There will need to be at least four or five re-examinations after surgery. These are mostly within the first two to three months after the operation. Some patients, especially those with complicated cataracts, may need longer term treatment and more check-ups than average. Close monitoring of cases is very important in obtaining the best possible long-term result.

Risks and complications

The success rate of cataract surgery in dogs is about 90 to 95% initially. This means that 5 to 10% of patients cannot see in the operated eye after surgery. There are various reasons why not all patients have a successful outcome or may have a less straightforward recovery than normal. These include:

Inflammation
Every patient gets inflammation after surgery, no matter how smoothly the surgery goes. This is usually well controlled by the medications which are given. The occasional dog gets more inflammation than average, and this can lead to changes in the eye. These may not be of any great significance, but sometimes they can cause reduced vision.

Occasionally an injection into the eye is needed to dissolve inflammatory clot material. Inflammation is the main problem in dogs after surgery, and is the major reason why frequent medications and regular post-operative check-ups are required.

Infection
This can be very serious, but is extremely rare. Antibiotics in the form of tablets and ointment are used before and after the surgery to help to prevent this.

Wound breakdown
This means that the wound gives way. Again this is an uncommon complication, but if it occurs another general anaesthetic will be required to re-stitch the wound.

Bleeding
A very small amount of bleeding at the time of surgery is not unusual and this is not a major problem. Very occasionally a larger haemorrhage can develop and this can affect vision.

Increased pressure
The pressure in the eye can occasionally go up in the first few days after surgery, but eye drops will usually settle this down very quickly. Rarely a more severe increase in pressure may develop (glaucoma). If this problem develops it will involve additional medication and possibly surgery. It can lead to blindness and even loss of the eye in severe cases which don’t respond to treatment.

Ulcers
Occasionally the surface layer of the window at the front of the eye (the cornea) can partly come away after surgery. This is usually a very minor problem which normally resolves within about a week.

Corneal oedema (water-logging)
The window at the front of the eye (the cornea) can very occasionally go blue after surgery due to disturbance of its inner layer. Careful surgery and the use of viscoelastic gel (as previously mentioned) help to reduce the chances of oedema developing.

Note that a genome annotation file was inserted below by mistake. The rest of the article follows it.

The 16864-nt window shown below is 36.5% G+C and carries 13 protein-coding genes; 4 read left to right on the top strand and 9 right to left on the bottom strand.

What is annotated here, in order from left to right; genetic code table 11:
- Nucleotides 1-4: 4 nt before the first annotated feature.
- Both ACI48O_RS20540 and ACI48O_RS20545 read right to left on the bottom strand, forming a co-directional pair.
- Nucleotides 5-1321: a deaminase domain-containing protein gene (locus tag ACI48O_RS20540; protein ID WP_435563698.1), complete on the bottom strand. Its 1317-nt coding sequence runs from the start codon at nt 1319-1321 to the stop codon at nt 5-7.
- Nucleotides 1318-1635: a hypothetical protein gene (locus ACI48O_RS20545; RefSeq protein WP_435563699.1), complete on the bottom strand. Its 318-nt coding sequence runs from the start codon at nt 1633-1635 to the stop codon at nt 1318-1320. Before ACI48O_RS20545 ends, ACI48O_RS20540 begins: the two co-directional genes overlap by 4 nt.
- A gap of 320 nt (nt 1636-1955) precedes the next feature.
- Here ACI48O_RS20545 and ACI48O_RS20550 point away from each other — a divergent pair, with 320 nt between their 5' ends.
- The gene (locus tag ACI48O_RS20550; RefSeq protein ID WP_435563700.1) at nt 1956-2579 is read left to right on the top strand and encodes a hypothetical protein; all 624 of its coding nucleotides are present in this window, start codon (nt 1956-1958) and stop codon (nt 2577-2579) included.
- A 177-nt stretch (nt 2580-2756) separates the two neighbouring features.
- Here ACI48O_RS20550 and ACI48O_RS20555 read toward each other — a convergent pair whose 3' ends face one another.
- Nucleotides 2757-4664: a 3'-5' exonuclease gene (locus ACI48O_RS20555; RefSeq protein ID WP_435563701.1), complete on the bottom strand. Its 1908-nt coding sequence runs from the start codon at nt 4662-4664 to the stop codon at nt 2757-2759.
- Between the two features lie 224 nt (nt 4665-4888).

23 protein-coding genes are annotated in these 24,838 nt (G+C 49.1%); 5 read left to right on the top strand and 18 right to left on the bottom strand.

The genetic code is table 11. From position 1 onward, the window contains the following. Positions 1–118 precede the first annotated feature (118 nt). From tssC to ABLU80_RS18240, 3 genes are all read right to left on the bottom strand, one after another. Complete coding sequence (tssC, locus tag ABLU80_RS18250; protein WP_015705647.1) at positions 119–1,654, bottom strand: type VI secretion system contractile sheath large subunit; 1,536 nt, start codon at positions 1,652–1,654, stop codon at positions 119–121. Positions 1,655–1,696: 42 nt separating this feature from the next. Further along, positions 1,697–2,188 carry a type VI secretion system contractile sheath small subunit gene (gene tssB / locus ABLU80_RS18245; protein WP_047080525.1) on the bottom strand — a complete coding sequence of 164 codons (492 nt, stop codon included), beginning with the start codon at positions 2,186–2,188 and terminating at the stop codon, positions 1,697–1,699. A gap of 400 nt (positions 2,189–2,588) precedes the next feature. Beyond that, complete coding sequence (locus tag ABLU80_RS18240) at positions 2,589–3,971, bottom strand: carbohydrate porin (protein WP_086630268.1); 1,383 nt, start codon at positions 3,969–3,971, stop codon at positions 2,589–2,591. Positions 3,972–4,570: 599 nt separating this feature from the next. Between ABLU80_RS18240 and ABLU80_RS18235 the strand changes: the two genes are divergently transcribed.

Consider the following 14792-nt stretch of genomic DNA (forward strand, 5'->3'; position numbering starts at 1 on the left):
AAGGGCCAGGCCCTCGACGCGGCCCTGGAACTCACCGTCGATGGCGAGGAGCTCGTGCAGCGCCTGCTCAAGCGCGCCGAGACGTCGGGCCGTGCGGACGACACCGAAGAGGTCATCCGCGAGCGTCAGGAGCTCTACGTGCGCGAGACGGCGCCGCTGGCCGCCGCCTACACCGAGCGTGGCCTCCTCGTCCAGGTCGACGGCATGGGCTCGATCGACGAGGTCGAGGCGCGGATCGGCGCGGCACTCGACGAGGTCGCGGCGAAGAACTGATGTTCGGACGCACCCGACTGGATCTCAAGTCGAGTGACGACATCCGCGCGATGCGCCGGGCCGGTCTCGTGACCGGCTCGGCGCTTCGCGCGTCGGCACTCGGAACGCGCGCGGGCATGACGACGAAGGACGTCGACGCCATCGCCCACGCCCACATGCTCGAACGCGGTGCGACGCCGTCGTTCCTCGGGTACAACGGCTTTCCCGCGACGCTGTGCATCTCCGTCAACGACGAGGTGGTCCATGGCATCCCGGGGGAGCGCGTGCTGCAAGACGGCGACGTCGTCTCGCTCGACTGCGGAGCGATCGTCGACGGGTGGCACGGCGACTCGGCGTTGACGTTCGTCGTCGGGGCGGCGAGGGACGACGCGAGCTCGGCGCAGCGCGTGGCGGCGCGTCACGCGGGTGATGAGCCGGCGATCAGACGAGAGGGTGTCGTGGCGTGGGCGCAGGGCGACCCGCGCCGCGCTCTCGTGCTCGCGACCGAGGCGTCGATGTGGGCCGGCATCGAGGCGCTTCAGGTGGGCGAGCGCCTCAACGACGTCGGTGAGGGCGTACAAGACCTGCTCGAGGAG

Retinal detachment
This is an uncommon complication, but if the sensitive tissue at the back of the eye detaches it can lead to loss of sight. A routine ultrasound scan before the surgery helps to identify at-risk patients.

Poor vision
Some dogs have problems inside their eyes (for example with their retina) which cannot always be detected before the surgery, and this may then mean that the surgery is not successful, or that the vision given by the surgery is not as good as it once was. Some suspect cases may have an electrical test (an electroretinogram) performed on the eyes to look for retinal problems before surgery, but this may well require sedation or even general anaesthesia and is not necessary or recommended for every case.

‘After-cataract’
A small percentage of dogs that see well immediately after their surgery may not continue to do so for the rest of their lives. This later deterioration may happen for many reasons (such as some of the complications mentioned). However, one such problem is known as after-cataract, in which a white membrane can grow across the pupil inside the eye. In most patients the amount of after-cataract which forms is not significant, but it can very occasionally affect vision in the long-term. Having a plastic lens implant has been shown to help to prevent the membrane growing across the pupil.

If after-cataract becomes very severe it can be removed surgically, although this is very rarely necessary.

Conclusion

The success rate of cataract surgery in dogs is high, and the great majority of patients do very well after their operation. It is undoubtedly a major undertaking, but the procedure is one which is commonly performed at North Downs Specialist Referrals. We will be pleased to give as much help and support as possible if you decide to give your pet the opportunity of better vision.

 

If you have any queries or concerns, please do not hesitate to contact us.

 

© Copyright North Downs Specialist Referrals

 

Committed to excellence